Dodgers pitcher Walker Buehler is making notable contributions both on and off the field. Last offseason, Buehler hosted his second annual charity golf tournament in his hometown of Lexington, Kentucky to benefit Field of Genes — a charity campaign started by Buehler’s former Dodger teammate Rich Hill.
Hill founded Field of Genes with his wife Caitlin in honor of their late son, Brooks, who in 2013 was diagnosed with a rare genetic brain condition, and passed away at just two months old. After hearing what Hill went through and how he was looking to help other families struggling for answers, Buehler wanted to provide assistance.
“You hear a guy talk about his life and his family and what matters to him, and was just kind of touched by that and moved by that,” Buehler said.
The proceeds from Buehler’s tournament were donated to Field of Genes to raise money for research in the fields of rare genetic and undiagnosed diseases at the Massachusetts General Hospital, and to ease the financial and emotional burden for families affected.
“There are so many people affected by a rare disease. It’s not just one disease. It’s not just what our son Brooks had. It’s really just to raise awareness for all rare undiagnosed diseases,” said Caitlin Hill.
Fortunately for Buehler, he got to play in the tournament with familiar playing partners — his dad Tony and Dodgers special assistant José Vizcaíno, a longtime Buehler family friend.
“Walker’s known José since he was 4-years-old. They’ve become really really close. They golf a lot on the road together. It’s cool to watch it all come full circle. He’s got great friends here [in Lexington], a network here, and to be able to use the platform the right way it’s just special,” said Tony Buehler.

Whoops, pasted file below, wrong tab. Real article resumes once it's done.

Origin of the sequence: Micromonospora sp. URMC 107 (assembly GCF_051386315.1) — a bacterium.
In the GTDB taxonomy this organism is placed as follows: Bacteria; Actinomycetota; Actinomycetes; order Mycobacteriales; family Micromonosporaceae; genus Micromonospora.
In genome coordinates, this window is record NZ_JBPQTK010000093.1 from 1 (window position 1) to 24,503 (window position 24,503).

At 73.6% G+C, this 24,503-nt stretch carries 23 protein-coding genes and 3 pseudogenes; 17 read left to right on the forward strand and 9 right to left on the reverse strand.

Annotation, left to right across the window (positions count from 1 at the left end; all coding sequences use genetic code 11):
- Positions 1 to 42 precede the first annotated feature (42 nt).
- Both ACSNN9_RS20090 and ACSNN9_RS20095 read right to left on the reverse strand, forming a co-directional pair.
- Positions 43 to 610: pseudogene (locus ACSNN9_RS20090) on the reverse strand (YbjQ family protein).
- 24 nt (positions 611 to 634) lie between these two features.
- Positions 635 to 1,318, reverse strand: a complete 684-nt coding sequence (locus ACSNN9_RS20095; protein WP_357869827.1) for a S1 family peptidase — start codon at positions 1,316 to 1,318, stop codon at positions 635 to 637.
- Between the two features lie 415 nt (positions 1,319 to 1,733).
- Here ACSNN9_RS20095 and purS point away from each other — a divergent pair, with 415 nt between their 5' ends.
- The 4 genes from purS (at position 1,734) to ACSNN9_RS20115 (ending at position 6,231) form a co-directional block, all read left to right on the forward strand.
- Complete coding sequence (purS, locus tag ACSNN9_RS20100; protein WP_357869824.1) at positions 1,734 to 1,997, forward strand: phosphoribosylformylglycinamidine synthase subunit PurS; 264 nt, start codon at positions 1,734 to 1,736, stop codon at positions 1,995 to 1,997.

The tournament also included a silent auction organized by Buehler, which included Derek Jeter’s cleats, Derek Jeter’s game glove, and a Sandy Koufax jersey.
“The contributions have been incredible. We’re thankful towards our teammates. The guys who contributed a big way and I know for myself, my wife Caitlin and for [my son] Brice that means the world to us,” Rich Hill said.
The tournament ended up raising $100,000 for the Field of Genes foundation, doubling the proceeds of Buehler’s first annual tournament.
“What he does on the field speaks for itself but we’re going to be remembered for our contributions off the field, and that’s something that he’s doing at a very early start in his career,” Rich Hill said. “For him to do the work that he’s doing and to honor Field of Genes is something that we’re very thankful for.”